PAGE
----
South Africa is the largest producer of Gold and Platinum in the world yet we are not known as having produced great jewellery designers. Why do you think that is and what do you think can be done to start creating that side of the jewellery business being born out of South Africa?

I liken it to somebody acquiring a skill, and they have been taught in a certain way and been told to do it in a certain way and they can't imagine it being done in another way. Unless you are removed from that process, you can't see things in a fresh way until you remove yourself from that. I can't see how people can remove themselves from that aspect of it. You need to forget about how jewellery is made, how it has been made before, the intrinsic value of the alloy.

It also needs to be local and community before it can become international. Don't focus too early on the international - it's like running before you can walk. My business is totally local, so cottage industry - I live near home, I work from home, my employees are local, its all made in England. Its really home-grown and I think it is really important. In South Africa if you have the raw materials and the craftsmanship you don't need to worry about the international, just worry about the local market. Once local has developed, national will develop and from there international interest will develop.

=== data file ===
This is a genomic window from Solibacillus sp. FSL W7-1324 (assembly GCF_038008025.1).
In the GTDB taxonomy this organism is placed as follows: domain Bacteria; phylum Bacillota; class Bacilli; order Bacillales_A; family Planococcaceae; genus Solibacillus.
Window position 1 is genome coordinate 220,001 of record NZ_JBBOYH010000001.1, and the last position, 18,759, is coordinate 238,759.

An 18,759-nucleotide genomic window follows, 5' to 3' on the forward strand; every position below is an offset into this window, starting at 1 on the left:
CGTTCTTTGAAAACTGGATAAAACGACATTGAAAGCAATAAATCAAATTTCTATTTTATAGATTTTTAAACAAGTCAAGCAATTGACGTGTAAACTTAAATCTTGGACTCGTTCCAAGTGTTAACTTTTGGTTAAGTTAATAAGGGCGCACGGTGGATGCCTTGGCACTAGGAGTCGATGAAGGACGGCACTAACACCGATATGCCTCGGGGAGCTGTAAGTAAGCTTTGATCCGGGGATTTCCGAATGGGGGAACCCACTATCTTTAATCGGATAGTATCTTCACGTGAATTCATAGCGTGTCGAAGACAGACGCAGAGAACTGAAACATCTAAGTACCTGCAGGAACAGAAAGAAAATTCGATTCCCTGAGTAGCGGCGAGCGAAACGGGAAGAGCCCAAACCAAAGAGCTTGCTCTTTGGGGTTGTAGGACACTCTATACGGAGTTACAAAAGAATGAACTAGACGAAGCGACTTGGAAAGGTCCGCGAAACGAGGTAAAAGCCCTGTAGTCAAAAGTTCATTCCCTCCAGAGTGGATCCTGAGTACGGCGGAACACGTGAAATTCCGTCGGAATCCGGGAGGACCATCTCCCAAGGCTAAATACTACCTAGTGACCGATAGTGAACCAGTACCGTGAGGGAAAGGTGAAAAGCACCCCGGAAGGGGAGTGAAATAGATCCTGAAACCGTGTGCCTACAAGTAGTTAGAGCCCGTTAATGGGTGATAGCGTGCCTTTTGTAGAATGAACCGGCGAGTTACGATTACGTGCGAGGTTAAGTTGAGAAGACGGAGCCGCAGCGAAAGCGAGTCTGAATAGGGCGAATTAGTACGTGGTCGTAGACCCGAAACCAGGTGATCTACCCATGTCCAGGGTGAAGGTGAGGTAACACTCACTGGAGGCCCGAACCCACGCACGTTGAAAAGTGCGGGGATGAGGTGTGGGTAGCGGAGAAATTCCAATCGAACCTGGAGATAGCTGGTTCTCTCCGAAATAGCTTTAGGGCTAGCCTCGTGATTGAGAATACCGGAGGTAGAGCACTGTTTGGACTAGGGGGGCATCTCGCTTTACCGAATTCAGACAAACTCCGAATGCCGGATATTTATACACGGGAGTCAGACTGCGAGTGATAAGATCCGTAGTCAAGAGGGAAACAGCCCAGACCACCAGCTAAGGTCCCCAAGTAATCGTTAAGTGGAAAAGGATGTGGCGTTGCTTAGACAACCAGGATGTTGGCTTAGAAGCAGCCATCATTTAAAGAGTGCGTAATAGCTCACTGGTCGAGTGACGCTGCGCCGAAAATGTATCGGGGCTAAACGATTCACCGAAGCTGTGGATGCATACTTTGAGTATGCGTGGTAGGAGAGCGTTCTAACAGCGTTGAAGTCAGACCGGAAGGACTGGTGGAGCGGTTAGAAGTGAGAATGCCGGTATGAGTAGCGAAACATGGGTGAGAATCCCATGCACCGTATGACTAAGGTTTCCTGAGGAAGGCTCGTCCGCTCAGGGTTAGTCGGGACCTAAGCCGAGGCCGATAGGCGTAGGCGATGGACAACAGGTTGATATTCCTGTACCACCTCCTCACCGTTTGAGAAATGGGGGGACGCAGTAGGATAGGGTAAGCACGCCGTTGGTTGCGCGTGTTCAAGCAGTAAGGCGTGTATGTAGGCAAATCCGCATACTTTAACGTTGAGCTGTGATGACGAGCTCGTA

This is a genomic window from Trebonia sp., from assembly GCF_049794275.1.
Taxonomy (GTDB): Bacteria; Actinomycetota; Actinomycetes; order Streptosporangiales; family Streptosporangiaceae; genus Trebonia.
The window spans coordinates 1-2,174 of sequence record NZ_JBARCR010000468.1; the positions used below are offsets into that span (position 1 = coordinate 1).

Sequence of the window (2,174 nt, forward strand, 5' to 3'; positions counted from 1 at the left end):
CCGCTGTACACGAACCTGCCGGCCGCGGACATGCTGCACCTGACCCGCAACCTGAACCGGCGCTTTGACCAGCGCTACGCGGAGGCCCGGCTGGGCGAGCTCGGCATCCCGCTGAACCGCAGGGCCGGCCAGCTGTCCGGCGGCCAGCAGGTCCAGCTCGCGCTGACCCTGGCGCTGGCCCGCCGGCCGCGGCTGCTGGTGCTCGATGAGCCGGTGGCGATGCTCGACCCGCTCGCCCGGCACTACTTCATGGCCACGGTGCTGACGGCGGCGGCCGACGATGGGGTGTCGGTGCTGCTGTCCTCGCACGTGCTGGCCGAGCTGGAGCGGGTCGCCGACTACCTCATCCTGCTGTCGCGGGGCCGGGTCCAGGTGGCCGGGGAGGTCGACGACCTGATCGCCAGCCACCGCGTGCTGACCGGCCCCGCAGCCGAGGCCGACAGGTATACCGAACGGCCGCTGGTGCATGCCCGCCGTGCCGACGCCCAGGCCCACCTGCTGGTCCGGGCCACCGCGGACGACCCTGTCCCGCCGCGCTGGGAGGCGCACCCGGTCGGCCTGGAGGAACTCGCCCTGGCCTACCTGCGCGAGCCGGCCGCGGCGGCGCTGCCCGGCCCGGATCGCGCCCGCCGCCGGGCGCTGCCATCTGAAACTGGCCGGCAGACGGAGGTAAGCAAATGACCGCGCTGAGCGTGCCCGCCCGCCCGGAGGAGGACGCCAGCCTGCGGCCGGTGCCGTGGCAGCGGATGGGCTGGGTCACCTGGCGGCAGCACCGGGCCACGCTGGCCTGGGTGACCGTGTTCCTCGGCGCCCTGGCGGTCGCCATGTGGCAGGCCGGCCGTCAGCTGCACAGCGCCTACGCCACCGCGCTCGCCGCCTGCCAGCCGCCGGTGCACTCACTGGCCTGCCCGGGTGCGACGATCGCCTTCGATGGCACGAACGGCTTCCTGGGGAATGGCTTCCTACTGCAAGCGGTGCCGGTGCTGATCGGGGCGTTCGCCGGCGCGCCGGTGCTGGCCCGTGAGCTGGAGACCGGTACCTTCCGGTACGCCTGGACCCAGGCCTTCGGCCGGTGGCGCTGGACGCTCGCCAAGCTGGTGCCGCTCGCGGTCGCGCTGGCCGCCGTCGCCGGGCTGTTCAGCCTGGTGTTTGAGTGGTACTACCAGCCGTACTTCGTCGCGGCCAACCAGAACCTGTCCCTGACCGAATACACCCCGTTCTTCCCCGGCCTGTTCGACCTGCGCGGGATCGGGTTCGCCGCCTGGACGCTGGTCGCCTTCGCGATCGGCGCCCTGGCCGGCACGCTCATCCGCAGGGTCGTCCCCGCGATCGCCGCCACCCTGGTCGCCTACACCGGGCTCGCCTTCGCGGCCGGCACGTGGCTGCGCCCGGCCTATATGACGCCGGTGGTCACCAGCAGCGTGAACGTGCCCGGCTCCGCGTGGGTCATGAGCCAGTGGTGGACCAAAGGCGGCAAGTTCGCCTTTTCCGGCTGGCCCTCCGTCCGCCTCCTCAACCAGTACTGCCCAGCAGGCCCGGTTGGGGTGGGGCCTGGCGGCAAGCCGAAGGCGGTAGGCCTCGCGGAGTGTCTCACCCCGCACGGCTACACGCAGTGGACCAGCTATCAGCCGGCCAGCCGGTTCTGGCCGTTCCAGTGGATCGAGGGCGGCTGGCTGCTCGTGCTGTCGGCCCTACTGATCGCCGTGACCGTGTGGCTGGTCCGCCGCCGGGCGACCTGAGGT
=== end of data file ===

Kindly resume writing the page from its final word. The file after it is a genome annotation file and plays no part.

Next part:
What are the qualities that have allowed you to become a successful and adored designer?

It's getting away from that feeling you get when you walk away from shops and you feel like you are being sold to. I have told people who have worked for me I never want to see them doing a hard sell. It's not about bling, it's about the feeling of that piece of jewellery. How it makes you feel when you are wearing it. Perhaps I'm the anti-jeweller or something. I want to be personal and individual and not homogenised.

Finally what is your favourite piece you have ever designed?

Oh, I don't know if I have a favourite, they are all my babies. I wear my fringe ring every day, I love my new watch. I know what my favourite Boucheron piece is, the Ruby Cup Ring.

About the jeweller

Solange Azagury-Partridge's aesthetic approach has been described as iconoclastic, irreverent and phenomenal.

Solange opened her first store in 1995. Designed as an oversized jewellery box, it immediately attracted an international, eclectic client base spanning the likes of endless rock gods and goddesses to artists, filmmakers and anyone with an unconventional approach to beauty. With no formal training, the only rule Solange applies to every creation is to subvert the expectations of how precious stones and metals should be combined.

Her collections include Cosmic, a collection of intricate stone-inlay work using mystic themes and Seven, a collection to celebrate her seventh year in business, consisting of seven different pieces featuring a "Days of the week ring" and the "Vices and virtues" ring. In the same month that she introduced Delicate, a collection featuring rainbows, peace signs and child like patterns, she was named one of the four designers nominated by the Design Museum for the 2003 Designer of the Year Award. You can find more of her designs in The Louvre.

Solange is intrigued by the idea of making even the most everyday object glitter like mad. And as she says "What's life about if not to find the beauty in every moment and every single thing?"